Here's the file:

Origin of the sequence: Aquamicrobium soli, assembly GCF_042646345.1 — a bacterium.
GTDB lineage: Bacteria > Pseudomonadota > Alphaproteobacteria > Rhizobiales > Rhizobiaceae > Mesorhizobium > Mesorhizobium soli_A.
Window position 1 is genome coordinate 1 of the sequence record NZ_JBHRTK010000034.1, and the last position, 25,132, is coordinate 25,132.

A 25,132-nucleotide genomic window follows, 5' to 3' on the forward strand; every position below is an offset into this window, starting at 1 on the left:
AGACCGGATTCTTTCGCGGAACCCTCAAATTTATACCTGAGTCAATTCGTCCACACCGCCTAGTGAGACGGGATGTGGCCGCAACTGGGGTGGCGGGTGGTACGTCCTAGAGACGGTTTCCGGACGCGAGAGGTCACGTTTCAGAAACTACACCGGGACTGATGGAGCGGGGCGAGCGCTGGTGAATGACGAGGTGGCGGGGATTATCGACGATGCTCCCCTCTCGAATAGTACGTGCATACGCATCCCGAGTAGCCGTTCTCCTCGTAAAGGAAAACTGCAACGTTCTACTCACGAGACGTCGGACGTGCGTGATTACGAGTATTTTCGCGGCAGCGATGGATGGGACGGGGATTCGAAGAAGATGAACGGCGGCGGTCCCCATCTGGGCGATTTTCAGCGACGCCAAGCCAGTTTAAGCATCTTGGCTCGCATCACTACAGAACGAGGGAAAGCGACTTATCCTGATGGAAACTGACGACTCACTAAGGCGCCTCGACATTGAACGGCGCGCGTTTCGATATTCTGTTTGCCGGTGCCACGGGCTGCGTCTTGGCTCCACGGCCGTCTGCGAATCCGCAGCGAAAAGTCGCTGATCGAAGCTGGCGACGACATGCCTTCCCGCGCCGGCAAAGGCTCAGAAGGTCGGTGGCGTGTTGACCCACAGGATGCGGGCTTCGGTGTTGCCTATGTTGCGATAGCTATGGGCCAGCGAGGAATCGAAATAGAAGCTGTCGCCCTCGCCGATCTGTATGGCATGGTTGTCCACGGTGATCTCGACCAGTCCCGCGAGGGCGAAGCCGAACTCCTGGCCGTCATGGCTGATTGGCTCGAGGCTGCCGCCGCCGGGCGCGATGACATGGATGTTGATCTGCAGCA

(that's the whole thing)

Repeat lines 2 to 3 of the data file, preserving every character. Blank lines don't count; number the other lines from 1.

GTDB lineage: Bacteria > Pseudomonadota > Alphaproteobacteria > Rhizobiales > Rhizobiaceae > Mesorhizobium > Mesorhizobium soli_A.
Window position 1 is genome coordinate 1 of the sequence record NZ_JBHRTK010000034.1, and the last position, 25,132, is coordinate 25,132.